The Pillars of Mentoring at 180th (Part 4): Accountability

By Clarice Fu

In the last article in this four-part series on the Pillars of Mentoring at 180th, Clarice addresses the idea of holding mentees accountable to their own commitments and tells the story of a challenging situation with a mentee.

Who is accountable?

Effective goal setting is a critical first step in helping a mentee achieve their targets. But that is only half the battle. What happens after a mentee commits their goals to paper? Who’s responsible for the goals? Who holds the mentee accountable to their commitments?

It is very important that mentees understand that they are accountable to their own goals – they are doing it for themselves (not their mom, not their family, not their mentor) and they must know that they have to put in the hard work if they want to reach their goals. If they lose sight of the prize and feel discouraged, the mentor will coach the mentee and hold them accountable to their commitments so that they don’t give up. This is a lot trickier than it sounds!

Consider the case of rover Betty. Her first personal development planning session (PDP) went exceptionally well – after an hour of good discussion with her mentor, she formulated some challenging goals for herself with guidance from her mentor and left the session energized and smiling. In the months following their first PDP, Betty and her mentor had regular calls to keep up with what was going on in Betty’s life. All signs showed that the mentor hit it off with Betty, and that they were off to a very successful relationship.

…until several months later, when Betty and her mentor had their second formal PDP session. Betty did not reach any of her goals. When her mentor asked her what happened, Betty became defensive and said that she didn’t think her goals were realistic to begin with. She only wrote them down because she had to. Even though Betty went through the motions of goal-setting, she did not feel like she was responsible for them and was frustrated that her mentor was giving her a hard time.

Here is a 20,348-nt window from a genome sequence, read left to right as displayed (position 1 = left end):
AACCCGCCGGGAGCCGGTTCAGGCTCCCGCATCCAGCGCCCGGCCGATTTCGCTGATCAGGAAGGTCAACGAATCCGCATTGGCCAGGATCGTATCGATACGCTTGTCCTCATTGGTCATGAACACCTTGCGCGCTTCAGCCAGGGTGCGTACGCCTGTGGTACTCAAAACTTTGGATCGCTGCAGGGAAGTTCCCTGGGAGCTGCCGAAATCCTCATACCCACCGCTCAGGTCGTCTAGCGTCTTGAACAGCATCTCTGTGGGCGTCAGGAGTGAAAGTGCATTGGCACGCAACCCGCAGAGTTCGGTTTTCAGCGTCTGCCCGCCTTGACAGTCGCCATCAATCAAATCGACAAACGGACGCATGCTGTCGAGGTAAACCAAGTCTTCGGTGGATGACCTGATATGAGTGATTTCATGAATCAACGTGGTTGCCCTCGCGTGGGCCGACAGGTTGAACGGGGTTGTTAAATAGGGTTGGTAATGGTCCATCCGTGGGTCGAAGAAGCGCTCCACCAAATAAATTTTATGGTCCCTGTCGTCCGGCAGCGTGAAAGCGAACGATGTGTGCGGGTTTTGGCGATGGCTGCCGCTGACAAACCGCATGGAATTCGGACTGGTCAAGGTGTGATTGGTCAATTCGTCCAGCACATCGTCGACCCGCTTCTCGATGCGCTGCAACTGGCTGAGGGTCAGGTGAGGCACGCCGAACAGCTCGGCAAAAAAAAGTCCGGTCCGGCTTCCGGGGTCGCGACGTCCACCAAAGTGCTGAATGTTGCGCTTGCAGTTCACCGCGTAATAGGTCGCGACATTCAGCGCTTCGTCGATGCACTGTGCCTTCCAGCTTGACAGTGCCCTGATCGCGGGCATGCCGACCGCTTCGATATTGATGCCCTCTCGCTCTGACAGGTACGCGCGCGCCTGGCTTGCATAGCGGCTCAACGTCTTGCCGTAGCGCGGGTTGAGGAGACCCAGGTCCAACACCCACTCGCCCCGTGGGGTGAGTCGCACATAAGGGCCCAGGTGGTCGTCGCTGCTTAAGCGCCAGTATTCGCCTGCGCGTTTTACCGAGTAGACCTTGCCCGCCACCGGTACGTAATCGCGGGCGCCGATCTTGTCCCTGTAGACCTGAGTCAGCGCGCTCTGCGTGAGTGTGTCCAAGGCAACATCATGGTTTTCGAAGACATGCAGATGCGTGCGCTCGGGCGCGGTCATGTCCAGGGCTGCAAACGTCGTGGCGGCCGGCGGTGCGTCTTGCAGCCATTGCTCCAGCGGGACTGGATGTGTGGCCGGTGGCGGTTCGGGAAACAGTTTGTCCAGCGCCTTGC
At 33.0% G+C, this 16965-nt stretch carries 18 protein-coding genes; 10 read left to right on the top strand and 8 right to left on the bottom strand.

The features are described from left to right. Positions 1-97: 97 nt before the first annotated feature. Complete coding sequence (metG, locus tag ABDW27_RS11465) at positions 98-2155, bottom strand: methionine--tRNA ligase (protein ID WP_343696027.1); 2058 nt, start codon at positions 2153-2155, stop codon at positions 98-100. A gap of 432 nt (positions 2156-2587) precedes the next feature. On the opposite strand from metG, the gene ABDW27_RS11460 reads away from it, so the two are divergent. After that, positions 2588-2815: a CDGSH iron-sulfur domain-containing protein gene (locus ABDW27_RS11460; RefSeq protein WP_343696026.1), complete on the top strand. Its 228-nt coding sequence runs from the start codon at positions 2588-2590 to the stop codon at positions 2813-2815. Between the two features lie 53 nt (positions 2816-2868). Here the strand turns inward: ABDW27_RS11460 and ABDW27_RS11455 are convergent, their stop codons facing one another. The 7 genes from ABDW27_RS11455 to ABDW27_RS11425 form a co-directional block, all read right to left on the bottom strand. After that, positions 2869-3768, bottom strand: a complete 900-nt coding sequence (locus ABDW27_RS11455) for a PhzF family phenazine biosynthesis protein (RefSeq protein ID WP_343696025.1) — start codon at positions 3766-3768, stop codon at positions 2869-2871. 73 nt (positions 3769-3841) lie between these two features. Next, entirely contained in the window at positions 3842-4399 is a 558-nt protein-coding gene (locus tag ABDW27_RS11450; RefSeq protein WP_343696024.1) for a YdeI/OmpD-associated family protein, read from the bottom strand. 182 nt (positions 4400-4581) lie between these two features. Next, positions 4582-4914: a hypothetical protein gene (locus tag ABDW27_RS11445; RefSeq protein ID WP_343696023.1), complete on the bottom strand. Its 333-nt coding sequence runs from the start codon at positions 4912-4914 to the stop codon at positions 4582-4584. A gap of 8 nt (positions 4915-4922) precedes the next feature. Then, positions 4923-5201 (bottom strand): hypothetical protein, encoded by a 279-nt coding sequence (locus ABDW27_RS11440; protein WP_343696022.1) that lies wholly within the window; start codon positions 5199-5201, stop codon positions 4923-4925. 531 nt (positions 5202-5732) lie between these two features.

So what went wrong? The mentor failed to establish the terms of the relationship at their first meeting, so Betty did not understand her role as a mentee and the role of her mentor. She went through the goal setting exercise, but did not feel ownership, and did not give her mentor permission to hold her accountable for her goals.

What the mentor did was to “reset” their relationship. They went back to openly discuss mutual expectations and to build mutual trust. What was Betty’s understanding of the goal setting process, and how did she feel about it? Why are her goals her responsibility and what does that mean? What did Betty expect from her mentor?

Establishing a clear expectation that the mentee is accountable for their own goals is very important to a successful outcome. Furthermore, a mentor also needs permission from their mentee to hold them accountable, or they may run into Betty’s mentor’s situation. One tool that our mentors use to help start these difficult dialogues is our Mentor-Mentee Agreement, which clearly outlines the commitment that the mentor has to the mentee, and vice versa. It is a great conversation starter to help reach that common ground and to set the stage for a solid, trust-based, mutual mentor-mentee relationship.

The topic of “Trust” will be further discussed in a later article, so be sure to check back frequently!

Clarice Fu

One Response to “The Pillars of Mentoring at 180th (Part 4): Accountability

  • Thanks Clarice for sharing this insightful story which highlighted the importance of clarifying and documenting expectations right off the bat in any project, to avoid any confusion or disappointment at a latter stage.
    I feel that the “Mentoring Agreement” which you well pointed out, is really a great tool to manage and clarify expectations.
    Look forward to reading your next post.

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